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How to Overcome the Challenges in Agricultural HR

WorkHorse Hub June 3, 2019

So, it’s time to hire a new employee. For some, this process is exciting as the opportunity of adding a great person should be! While on the other hand, many view this task as daunting. From creating the job description to interviewing, it can be a cumbersome process. Many struggle to execute on the steps to finding a pool of candidates then narrowing them down. A few of the questions that crosses the minds of employers include - how can you determine if the person sitting in front of you is qualified for the position? Will this person fit in well with your company culture? Add on top of that, are they actually being honest about their skill sets?

Over the last few years, we at WorkHorse have come to recognize these challenges and continue to work towards providing solutions. Whether you’re hiring skilled employees such as Service Technicians or are trying to fill an entry level role such as a General Labourer, each present their unique circumstances. Find out how you can stop dragging yourself through the hiring mud and plow through the obstacles by checking out our tips!

Challenge #1: “I can’t find any local, qualified candidates!”

This evident challenge is the one we hear the most and unfortunately it will only continue to progress. According to the Canadian Agricultural Human Resources Council, by 2025 there will be over 114,000 jobs in the ag industry that will be unfilled. However, there is hope! The opportunity and solution lies with international candidates. At WorkHorse, we have matched global job seekers with employers in Canada and have heard awesome success stories! Don’t shy away from this option as these global employees are eager to work and can be a valuable asset to your agribusiness.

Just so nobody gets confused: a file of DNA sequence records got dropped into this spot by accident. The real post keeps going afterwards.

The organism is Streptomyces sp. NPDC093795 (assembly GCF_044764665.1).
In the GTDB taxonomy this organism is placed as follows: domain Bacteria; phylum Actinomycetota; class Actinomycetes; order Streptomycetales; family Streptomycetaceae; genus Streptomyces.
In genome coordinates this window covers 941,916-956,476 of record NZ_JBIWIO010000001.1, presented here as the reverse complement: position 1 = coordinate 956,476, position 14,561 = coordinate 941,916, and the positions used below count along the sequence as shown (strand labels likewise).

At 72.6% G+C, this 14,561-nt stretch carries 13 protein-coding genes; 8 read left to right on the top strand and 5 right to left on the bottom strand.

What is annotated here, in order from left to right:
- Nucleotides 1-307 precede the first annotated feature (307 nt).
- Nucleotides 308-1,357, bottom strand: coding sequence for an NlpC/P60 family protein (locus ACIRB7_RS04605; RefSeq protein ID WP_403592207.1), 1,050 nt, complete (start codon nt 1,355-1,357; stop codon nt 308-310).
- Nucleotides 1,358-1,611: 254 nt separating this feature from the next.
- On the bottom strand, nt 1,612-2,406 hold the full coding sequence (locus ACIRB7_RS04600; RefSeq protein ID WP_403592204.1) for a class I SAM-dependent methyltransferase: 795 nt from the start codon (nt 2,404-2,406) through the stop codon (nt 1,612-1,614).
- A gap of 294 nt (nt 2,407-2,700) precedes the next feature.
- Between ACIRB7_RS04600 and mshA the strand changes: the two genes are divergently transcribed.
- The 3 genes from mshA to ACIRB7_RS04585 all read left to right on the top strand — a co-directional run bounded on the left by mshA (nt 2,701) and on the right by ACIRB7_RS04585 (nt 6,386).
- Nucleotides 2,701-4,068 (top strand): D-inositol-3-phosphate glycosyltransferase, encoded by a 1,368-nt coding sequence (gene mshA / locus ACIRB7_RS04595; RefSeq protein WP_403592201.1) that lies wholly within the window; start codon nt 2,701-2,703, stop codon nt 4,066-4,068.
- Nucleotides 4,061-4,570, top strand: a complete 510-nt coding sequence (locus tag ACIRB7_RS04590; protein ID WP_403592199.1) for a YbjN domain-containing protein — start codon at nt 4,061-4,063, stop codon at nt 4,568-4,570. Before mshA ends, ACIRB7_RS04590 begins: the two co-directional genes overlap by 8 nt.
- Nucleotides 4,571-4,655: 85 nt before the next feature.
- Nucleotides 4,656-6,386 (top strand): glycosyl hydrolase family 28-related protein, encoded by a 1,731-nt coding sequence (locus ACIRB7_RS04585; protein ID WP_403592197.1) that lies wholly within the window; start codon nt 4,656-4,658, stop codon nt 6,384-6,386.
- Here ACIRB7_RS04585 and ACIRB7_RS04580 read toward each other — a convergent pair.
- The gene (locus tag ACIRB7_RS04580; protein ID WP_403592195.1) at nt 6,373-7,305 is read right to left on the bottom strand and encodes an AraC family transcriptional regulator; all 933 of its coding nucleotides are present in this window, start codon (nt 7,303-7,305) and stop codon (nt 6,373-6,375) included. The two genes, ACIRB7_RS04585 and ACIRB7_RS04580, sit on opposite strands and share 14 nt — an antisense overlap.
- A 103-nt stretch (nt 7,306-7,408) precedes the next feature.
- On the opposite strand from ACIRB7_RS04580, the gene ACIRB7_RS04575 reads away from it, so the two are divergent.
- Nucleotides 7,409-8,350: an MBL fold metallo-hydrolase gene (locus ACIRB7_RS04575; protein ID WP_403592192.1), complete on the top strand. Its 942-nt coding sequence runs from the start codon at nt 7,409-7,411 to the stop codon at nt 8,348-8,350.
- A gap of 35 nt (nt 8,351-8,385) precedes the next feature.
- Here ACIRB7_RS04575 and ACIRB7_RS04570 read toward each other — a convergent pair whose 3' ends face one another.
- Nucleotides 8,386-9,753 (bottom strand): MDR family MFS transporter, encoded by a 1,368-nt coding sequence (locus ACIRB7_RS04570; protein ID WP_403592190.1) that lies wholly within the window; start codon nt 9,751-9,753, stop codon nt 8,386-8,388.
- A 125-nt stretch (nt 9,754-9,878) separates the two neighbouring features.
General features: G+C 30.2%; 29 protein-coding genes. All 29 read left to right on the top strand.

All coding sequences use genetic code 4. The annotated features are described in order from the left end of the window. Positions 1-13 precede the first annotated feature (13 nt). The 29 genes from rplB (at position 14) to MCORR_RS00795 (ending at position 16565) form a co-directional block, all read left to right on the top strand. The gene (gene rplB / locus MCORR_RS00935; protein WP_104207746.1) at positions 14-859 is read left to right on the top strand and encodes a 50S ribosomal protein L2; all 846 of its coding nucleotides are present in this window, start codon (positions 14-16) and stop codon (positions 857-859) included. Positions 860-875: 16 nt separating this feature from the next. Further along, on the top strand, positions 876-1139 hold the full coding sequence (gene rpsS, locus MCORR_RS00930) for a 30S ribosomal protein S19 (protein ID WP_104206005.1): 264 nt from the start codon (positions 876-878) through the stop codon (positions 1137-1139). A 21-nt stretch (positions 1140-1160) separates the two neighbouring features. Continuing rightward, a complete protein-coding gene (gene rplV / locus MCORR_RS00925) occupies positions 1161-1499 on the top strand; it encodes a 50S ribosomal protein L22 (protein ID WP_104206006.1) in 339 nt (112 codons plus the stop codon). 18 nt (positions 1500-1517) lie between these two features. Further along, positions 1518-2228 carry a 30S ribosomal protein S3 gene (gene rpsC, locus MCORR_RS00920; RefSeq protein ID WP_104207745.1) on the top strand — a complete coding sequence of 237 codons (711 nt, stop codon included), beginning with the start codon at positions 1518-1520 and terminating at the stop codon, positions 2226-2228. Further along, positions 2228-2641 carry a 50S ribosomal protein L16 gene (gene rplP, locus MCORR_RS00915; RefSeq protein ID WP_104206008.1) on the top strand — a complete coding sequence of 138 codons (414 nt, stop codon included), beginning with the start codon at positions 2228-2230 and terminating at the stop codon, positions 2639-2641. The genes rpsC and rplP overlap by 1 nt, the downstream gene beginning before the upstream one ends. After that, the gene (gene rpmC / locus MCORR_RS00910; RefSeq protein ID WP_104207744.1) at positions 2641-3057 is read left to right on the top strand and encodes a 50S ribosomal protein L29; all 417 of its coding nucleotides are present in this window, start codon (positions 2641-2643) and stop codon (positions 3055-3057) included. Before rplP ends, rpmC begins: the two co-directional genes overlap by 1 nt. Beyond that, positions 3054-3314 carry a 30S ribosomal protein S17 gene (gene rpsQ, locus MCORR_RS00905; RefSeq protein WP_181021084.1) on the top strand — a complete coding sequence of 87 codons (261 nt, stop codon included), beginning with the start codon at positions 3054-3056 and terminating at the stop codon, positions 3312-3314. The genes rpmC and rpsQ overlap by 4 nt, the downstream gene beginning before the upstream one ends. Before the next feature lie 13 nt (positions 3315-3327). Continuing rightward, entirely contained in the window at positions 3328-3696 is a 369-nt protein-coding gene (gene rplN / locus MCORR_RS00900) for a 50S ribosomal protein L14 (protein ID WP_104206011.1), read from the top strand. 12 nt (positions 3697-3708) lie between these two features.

Challenge #2: “My job ad isn’t bringing in the type of employees I want.”

This is a popular topic amongst our clients. How can you create a job ad that drives the right people to apply? To begin, we must explain that no matter what, there will always be job seekers who apply that are not qualified. Despite this, maybe they have other strengths that could benefit your company. Try to keep an open mind!

For the job ad itself, we always suggest keeping it short and concise. Provide a description of your company and give it some personality. Then, dive into the details of what an employee can expect their day-to-day tasks to look like. Finally, give a few points to the type of person you are looking for. Such as, will they need to be team-oriented or be able to work independently? These details and more are important. Use bullet points to make it easy to read and drive the point you are trying to get across.

Challenge #3: “Are people not interested in working in agriculture?”

As an industry overall, it’s evident that many are unaware of the opportunities within agriculture. Companies have recognized this and have started to make changes in order to overcome it. In the past few years more programs have started to educate various age groups on why they should consider working in this industry. From career fairs to post secondary programs, the educational aspect has ramped up and brought in those who would never considered this sector. Additionally, machinery dealerships are providing apprenticeship programs for students to work with them while obtaining an education. While this is not an immediate solution, it will continue to drive the idea of making agriculture a destination career choice!

Challenge #4: “I reach out to potential employees and never hear back, why?”
Unfortunately, this happens more than we’d like to admit. With many job opportunities available, job seekers can be particular in the position the acquire. Most commonly known in the online dating world, “ghosting” is a term that is now used in the recruitment sector to describe employees who never respond to employers or start the hiring process and disappear.

In order to decrease the chances of this happening, there are a few things you can do. Firstly, are you offering a competitive compensation? Are the perks of the job appealing enough? Do some research and see what other companies are offering for similar positions. Another tip is many people don’t actively check emails and answer calls from numbers they don’t know. Try texting! Finally, if a job candidate does apply, respond with a sincere message. Avoid copying and pasting a generic message and show you’ve read their resume and appreciate their qualifications.

Hiring employees for the agriculture sector comes with some unique barriers. If you can adapt to these changes while managing expectations, we can assure you that you’ll find that right candidate! Stay patient, keep an open mind, and challenge yourself to try new strategies for searching for employees.

Tell us, how have you overcome these challenges and others when hiring a new employee?


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